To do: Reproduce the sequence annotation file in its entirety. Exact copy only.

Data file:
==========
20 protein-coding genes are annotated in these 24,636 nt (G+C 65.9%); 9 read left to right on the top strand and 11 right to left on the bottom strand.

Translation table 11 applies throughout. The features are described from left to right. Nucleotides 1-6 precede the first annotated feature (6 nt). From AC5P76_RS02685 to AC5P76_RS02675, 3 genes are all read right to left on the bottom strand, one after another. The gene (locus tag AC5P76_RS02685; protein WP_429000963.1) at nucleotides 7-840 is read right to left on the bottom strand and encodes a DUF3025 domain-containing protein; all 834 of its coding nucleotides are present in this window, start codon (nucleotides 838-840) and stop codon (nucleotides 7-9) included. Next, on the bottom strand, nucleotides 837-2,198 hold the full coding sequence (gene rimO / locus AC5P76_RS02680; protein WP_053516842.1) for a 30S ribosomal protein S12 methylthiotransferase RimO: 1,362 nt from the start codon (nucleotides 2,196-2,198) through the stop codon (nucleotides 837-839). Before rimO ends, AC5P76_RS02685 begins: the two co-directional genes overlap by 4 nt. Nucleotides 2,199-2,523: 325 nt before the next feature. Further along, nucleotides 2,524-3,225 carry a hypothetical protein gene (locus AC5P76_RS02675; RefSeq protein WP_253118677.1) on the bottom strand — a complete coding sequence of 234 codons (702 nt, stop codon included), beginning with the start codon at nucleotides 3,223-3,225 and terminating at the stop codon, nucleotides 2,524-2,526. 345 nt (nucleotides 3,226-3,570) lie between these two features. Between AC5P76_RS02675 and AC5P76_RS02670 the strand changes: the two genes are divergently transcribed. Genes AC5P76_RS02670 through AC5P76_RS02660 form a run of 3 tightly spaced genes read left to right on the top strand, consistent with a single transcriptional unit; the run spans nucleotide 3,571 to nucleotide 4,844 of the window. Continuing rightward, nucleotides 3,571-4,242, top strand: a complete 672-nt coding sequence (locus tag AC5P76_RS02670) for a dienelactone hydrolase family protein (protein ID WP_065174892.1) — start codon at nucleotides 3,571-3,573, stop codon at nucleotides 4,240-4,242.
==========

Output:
20 protein-coding genes are annotated in these 24,636 nt (G+C 65.9%); 9 read left to right on the top strand and 11 right to left on the bottom strand.

Translation table 11 applies throughout. The features are described from left to right. Nucleotides 1-6 precede the first annotated feature (6 nt). From AC5P76_RS02685 to AC5P76_RS02675, 3 genes are all read right to left on the bottom strand, one after another. The gene (locus tag AC5P76_RS02685; protein WP_429000963.1) at nucleotides 7-840 is read right to left on the bottom strand and encodes a DUF3025 domain-containing protein; all 834 of its coding nucleotides are present in this window, start codon (nucleotides 838-840) and stop codon (nucleotides 7-9) included. Next, on the bottom strand, nucleotides 837-2,198 hold the full coding sequence (gene rimO / locus AC5P76_RS02680; protein WP_053516842.1) for a 30S ribosomal protein S12 methylthiotransferase RimO: 1,362 nt from the start codon (nucleotides 2,196-2,198) through the stop codon (nucleotides 837-839). Before rimO ends, AC5P76_RS02685 begins: the two co-directional genes overlap by 4 nt. Nucleotides 2,199-2,523: 325 nt before the next feature. Further along, nucleotides 2,524-3,225 carry a hypothetical protein gene (locus AC5P76_RS02675; RefSeq protein WP_253118677.1) on the bottom strand — a complete coding sequence of 234 codons (702 nt, stop codon included), beginning with the start codon at nucleotides 3,223-3,225 and terminating at the stop codon, nucleotides 2,524-2,526. 345 nt (nucleotides 3,226-3,570) lie between these two features. Between AC5P76_RS02675 and AC5P76_RS02670 the strand changes: the two genes are divergently transcribed. Genes AC5P76_RS02670 through AC5P76_RS02660 form a run of 3 tightly spaced genes read left to right on the top strand, consistent with a single transcriptional unit; the run spans nucleotide 3,571 to nucleotide 4,844 of the window. Continuing rightward, nucleotides 3,571-4,242, top strand: a complete 672-nt coding sequence (locus tag AC5P76_RS02670) for a dienelactone hydrolase family protein (protein ID WP_065174892.1) — start codon at nucleotides 3,571-3,573, stop codon at nucleotides 4,240-4,242.